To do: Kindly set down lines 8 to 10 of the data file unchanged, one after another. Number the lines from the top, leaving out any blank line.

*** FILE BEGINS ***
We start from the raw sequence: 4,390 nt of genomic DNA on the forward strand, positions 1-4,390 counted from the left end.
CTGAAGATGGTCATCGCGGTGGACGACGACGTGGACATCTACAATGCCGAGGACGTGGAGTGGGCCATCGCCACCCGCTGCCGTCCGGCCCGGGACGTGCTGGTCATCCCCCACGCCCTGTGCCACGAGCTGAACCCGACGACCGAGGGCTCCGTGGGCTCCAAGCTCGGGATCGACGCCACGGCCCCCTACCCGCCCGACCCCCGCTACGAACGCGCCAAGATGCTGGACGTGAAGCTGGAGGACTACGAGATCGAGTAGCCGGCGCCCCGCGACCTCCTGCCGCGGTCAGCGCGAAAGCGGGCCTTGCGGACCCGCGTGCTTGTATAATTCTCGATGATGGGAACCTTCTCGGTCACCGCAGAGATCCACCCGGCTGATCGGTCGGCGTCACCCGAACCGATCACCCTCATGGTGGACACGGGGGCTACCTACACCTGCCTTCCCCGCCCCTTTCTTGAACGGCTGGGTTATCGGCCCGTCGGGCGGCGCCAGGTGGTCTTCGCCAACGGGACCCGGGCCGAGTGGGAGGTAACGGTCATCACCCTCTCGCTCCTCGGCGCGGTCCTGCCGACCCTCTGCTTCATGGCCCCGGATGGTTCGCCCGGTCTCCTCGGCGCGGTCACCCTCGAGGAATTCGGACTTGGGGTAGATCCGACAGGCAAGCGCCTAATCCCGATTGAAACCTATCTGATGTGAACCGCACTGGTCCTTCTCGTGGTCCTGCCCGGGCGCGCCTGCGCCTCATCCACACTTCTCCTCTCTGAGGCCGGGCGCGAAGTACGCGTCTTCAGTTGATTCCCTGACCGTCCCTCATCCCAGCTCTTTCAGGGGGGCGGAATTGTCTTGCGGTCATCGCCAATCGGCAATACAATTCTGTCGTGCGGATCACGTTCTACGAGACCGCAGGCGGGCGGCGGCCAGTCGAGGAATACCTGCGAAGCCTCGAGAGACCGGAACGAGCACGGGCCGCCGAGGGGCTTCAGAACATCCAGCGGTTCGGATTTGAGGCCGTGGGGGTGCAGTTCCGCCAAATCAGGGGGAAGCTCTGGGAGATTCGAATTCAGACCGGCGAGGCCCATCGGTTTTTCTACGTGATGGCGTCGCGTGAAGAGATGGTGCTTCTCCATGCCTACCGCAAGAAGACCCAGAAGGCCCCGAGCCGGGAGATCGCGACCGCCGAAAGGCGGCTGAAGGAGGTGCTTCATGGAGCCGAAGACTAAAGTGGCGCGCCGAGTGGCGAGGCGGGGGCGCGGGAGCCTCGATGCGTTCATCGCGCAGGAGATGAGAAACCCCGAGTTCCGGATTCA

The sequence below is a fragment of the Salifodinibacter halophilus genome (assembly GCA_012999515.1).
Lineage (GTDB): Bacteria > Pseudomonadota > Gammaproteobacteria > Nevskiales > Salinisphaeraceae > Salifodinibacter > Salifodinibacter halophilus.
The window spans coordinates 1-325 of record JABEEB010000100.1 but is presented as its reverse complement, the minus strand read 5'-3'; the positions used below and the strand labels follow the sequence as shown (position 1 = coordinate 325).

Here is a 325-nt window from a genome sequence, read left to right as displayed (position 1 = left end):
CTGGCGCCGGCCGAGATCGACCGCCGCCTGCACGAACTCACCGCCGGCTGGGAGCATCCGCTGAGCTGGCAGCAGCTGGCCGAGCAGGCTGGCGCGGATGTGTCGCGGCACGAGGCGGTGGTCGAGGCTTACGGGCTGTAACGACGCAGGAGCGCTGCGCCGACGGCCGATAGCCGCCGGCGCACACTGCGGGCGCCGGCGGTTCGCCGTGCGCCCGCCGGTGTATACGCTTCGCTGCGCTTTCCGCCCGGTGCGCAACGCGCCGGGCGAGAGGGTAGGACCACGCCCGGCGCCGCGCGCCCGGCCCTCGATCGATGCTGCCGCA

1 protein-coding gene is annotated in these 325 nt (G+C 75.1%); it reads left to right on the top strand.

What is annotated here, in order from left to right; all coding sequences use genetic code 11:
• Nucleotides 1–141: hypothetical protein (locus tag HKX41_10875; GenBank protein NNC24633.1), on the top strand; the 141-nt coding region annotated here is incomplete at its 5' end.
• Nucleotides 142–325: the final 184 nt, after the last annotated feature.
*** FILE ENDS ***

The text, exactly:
1 protein-coding gene is annotated in these 325 nt (G+C 75.1%); it reads left to right on the top strand.

What is annotated here, in order from left to right; all coding sequences use genetic code 11:
• Nucleotides 1–141: hypothetical protein (locus tag HKX41_10875; GenBank protein NNC24633.1), on the top strand; the 141-nt coding region annotated here is incomplete at its 5' end.